SEC Official Backs Disclosure Rule Proposed by Columbia Law Professors

Commissioner Luis Aguilar Says SEC Should Require Public Companies to Disclose Spending on Politics to Shareholders

New York, Feb. 28, 2012—In a speech on Feb. 24, Luis Aguilar, one of five commissioners at the U.S. Securities and Exchange Commission (SEC), expressed his support for a disclosure rule proposed by Columbia Law School professors in a petition filed last summer.

The petition, organized by Associate Professor of Law Robert J. Jackson, Jr., and signed by ten leading corporate law professors from Columbia and elsewhere, urged the SEC to adopt a rule requiring publicly traded companies to disclose to shareholders the use of corporate resources for political activities
“Our petition, which was joined by a group of academics with a wide range of views on corporate law, shows that shareholders have long demanded information about corporate spending on politics,” Jackson said. “Investors need that information so that markets and the procedures of corporate democracy can help ensure that corporate political spending is in shareholders’ interest. As Commissioner Aguilar’s statement makes clear, the SEC should develop rules now to give investors the information they need to understand how shareholder money is spent on politics.”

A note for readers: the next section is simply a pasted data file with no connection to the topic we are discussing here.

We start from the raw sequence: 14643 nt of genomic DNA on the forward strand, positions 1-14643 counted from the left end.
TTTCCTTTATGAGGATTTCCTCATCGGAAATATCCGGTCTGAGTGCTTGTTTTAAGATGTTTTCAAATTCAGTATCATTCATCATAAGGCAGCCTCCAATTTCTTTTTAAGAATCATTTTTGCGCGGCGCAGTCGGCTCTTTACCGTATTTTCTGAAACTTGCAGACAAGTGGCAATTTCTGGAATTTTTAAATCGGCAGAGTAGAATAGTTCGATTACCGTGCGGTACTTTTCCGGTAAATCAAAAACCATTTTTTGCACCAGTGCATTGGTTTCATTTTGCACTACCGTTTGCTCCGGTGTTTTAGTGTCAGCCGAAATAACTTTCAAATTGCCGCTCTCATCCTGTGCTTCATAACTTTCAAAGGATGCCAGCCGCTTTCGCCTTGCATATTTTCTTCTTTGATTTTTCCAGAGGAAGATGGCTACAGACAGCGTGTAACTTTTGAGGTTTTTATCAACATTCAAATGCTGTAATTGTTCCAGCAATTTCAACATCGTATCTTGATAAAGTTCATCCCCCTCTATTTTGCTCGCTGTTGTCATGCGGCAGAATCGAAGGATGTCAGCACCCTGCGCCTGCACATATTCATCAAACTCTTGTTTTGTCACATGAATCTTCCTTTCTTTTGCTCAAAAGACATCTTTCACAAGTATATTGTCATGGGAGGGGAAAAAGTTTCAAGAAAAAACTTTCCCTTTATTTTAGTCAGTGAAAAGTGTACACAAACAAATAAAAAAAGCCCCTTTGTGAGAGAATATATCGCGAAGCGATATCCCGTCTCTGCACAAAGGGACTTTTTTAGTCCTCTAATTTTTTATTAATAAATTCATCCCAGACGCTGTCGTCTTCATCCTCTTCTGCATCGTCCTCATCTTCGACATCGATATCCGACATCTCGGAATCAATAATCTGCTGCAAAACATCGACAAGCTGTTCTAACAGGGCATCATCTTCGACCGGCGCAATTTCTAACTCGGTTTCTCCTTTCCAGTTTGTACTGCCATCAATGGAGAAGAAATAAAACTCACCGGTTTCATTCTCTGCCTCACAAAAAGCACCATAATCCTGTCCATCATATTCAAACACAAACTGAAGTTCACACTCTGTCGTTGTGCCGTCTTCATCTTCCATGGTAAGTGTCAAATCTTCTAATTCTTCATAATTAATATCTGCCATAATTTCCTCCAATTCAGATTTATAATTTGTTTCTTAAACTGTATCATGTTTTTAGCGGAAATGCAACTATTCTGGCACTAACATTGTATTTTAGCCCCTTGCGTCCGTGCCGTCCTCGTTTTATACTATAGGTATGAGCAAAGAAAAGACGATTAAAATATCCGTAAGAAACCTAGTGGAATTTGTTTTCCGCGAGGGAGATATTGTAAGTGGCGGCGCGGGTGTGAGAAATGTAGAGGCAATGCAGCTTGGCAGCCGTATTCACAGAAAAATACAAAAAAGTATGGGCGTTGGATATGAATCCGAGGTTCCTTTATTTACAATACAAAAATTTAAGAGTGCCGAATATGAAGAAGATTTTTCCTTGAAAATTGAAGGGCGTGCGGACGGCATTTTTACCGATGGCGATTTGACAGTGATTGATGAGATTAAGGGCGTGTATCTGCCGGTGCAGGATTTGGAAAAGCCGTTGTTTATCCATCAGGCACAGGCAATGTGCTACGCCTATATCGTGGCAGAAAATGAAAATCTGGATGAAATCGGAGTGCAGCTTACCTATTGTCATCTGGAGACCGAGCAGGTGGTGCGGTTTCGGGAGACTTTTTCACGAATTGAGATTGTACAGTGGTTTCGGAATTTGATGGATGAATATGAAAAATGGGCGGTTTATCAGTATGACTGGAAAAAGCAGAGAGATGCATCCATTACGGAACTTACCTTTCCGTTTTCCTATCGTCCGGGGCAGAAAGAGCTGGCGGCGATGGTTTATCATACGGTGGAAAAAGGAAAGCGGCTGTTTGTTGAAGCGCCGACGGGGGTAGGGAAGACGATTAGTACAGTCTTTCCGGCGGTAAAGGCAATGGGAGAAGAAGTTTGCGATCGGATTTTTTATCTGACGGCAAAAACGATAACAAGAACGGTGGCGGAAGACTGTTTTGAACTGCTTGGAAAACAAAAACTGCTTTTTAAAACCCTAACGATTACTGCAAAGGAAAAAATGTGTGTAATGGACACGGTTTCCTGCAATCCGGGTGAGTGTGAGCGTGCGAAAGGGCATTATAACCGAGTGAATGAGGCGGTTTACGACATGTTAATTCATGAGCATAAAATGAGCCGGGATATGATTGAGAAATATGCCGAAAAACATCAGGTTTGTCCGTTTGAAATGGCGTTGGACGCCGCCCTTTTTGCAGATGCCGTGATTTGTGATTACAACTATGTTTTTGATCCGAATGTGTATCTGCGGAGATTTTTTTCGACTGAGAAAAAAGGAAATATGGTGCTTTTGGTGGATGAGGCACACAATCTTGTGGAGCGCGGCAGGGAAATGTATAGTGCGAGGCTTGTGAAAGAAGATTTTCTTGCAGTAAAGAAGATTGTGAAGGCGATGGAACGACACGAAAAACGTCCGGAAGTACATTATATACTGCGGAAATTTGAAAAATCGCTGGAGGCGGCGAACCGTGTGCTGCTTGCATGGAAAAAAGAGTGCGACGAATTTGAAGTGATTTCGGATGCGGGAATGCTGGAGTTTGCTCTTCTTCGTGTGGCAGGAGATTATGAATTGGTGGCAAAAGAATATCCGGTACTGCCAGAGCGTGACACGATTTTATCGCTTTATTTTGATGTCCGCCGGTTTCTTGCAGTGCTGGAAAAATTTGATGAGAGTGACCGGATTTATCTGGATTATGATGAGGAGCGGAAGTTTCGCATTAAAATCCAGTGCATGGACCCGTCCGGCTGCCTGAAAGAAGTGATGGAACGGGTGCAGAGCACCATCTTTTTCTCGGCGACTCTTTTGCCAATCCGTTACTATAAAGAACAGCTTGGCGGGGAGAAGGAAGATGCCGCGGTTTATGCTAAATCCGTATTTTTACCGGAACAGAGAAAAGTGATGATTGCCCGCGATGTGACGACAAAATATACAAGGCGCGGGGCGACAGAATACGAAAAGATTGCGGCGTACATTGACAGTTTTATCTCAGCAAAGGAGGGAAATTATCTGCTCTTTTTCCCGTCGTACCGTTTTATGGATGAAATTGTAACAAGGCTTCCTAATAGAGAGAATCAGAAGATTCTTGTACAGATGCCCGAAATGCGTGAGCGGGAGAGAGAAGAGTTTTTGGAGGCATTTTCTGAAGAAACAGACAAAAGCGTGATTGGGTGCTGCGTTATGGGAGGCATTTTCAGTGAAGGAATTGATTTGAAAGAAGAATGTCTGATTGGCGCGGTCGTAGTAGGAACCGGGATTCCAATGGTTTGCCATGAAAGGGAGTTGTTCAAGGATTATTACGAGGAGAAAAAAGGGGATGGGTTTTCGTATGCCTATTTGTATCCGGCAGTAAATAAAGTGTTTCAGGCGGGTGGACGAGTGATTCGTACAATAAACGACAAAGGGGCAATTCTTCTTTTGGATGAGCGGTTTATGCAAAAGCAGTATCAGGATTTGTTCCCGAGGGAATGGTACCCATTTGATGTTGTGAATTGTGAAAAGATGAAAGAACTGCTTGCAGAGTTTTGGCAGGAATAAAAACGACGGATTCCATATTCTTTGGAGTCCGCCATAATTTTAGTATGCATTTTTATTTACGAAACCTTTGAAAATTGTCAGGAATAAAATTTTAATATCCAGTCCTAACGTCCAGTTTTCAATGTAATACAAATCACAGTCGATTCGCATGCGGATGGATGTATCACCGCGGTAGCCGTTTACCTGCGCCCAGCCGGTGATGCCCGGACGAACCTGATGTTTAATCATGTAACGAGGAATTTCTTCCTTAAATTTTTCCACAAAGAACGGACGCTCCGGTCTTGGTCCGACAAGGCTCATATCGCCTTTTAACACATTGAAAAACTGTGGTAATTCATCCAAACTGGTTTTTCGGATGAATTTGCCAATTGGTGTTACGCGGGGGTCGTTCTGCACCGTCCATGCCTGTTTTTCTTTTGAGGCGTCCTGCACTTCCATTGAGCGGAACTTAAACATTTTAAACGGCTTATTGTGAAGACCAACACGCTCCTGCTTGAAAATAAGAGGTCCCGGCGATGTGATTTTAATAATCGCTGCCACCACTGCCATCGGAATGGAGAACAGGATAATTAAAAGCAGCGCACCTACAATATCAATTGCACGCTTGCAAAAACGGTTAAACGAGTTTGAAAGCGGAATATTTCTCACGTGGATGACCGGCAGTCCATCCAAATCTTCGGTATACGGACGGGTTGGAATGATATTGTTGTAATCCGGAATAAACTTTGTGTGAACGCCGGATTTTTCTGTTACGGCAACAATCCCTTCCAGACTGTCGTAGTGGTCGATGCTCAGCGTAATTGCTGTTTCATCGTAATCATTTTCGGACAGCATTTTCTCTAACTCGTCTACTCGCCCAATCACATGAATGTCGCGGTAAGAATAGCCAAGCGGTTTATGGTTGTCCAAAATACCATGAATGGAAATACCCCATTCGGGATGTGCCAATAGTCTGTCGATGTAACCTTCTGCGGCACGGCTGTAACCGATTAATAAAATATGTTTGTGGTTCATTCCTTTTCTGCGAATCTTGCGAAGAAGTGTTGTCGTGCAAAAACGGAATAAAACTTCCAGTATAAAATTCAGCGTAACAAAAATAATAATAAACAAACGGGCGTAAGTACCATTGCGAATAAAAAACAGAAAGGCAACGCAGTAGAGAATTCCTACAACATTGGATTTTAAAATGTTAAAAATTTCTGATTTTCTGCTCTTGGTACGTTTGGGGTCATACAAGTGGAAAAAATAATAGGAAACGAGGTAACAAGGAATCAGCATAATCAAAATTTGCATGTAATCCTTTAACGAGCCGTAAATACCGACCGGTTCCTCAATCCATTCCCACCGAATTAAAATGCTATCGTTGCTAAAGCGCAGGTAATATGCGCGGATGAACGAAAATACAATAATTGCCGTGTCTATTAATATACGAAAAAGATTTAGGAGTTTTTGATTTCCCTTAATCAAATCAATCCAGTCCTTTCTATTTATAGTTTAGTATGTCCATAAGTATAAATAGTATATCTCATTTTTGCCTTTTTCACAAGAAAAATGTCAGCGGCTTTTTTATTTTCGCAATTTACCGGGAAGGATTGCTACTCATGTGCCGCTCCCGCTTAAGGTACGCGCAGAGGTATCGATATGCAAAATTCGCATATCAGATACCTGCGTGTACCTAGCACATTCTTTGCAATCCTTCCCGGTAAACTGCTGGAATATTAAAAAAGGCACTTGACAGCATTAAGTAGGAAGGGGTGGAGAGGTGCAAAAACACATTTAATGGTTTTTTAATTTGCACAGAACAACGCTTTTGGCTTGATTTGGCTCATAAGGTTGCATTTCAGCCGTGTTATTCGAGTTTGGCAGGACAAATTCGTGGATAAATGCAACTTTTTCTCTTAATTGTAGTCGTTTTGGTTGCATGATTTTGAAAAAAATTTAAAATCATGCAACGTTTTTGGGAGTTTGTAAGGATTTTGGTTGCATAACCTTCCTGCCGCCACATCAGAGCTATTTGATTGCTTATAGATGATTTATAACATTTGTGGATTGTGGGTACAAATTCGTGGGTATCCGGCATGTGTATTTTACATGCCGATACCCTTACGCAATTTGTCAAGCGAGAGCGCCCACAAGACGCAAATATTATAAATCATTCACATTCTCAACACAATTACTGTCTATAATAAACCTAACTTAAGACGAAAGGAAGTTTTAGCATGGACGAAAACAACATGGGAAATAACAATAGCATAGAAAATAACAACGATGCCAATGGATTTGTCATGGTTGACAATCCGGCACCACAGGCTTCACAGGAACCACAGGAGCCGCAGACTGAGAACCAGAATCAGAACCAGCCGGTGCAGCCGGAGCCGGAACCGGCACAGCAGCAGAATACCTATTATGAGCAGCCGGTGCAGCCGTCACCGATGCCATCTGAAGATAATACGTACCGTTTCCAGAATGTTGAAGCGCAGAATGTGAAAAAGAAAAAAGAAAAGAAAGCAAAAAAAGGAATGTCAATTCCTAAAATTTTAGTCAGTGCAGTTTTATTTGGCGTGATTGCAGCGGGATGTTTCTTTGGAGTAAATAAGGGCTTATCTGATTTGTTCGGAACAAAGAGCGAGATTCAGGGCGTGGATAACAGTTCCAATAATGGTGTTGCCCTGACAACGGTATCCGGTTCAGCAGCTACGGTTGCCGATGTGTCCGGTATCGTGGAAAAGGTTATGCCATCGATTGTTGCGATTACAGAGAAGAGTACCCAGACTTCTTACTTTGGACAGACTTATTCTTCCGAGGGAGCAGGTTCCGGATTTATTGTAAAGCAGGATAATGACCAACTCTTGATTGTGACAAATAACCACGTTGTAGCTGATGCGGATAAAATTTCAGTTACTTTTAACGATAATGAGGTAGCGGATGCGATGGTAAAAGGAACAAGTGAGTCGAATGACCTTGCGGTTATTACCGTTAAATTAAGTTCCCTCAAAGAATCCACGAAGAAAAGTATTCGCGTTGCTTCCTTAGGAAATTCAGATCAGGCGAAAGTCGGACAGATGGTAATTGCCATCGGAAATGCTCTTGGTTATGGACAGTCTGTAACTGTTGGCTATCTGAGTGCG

The professors’ petition has drawn more than 42,000 public comments supporting the rulemaking initiative. The SEC has also received comment letters supporting the petition from a group of institutional investors who manage more than $600 billion in shareholder money, 15 U.S. Senators, and 43 Members of the House of Representatives.
Aguilar, a Democrat, said that the SEC should require corporations to disclose their political spending so that shareholders can see how their money is being used.
Without mandatory, uniform disclosures, “it is impossible to have any corporate accountability or oversight,” Aguilar said.
Following Aguilar’s remarks, SEC Chairman Mary Schapiro told reporters that the agency’s Staff would address the petition “at some point,” but did not elaborate on the timeframe for adopting new rules.
In addition to Jackson, the petition’s signatories included Adolf A. Berle Professor of Law John C. Coffee, Jr., Marc and Eva Stern Professor of Law and Business Ronald J. Gilson, and Richard Paul Richman Professor of Law Jeffrey Gordon.